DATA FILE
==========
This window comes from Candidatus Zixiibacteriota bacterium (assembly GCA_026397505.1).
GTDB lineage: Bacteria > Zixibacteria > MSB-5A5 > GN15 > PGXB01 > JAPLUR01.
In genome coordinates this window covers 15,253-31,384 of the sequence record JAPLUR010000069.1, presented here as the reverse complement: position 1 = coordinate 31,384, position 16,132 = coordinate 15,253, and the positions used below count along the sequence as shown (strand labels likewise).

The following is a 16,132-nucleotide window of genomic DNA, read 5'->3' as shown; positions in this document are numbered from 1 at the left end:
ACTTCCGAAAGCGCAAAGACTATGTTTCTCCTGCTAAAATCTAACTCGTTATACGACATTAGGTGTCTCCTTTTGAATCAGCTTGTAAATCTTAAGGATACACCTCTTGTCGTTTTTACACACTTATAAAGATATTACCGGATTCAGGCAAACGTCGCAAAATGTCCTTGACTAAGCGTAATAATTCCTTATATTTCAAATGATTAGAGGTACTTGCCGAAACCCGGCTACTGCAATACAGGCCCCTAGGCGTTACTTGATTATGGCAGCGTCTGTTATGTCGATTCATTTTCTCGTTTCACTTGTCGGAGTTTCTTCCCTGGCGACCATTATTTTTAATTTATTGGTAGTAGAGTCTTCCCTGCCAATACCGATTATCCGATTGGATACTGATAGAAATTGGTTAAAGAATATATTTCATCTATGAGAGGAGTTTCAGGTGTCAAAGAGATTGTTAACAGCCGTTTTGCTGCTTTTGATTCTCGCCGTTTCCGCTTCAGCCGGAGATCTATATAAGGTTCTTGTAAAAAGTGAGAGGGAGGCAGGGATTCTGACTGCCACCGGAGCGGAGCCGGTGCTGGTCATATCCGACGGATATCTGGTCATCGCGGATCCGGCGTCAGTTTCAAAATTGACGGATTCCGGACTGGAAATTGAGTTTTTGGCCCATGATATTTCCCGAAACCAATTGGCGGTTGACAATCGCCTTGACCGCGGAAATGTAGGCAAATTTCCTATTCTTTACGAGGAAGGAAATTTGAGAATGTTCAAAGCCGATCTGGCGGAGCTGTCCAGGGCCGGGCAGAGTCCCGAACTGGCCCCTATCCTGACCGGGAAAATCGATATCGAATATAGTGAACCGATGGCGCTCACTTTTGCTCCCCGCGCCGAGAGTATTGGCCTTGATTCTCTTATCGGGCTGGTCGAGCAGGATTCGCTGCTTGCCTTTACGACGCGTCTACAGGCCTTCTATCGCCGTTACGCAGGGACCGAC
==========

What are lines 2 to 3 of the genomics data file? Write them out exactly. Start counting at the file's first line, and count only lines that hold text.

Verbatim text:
GTDB lineage: Bacteria > Zixibacteria > MSB-5A5 > GN15 > PGXB01 > JAPLUR01.
In genome coordinates this window covers 15,253-31,384 of the sequence record JAPLUR010000069.1, presented here as the reverse complement: position 1 = coordinate 31,384, position 16,132 = coordinate 15,253, and the positions used below count along the sequence as shown (strand labels likewise).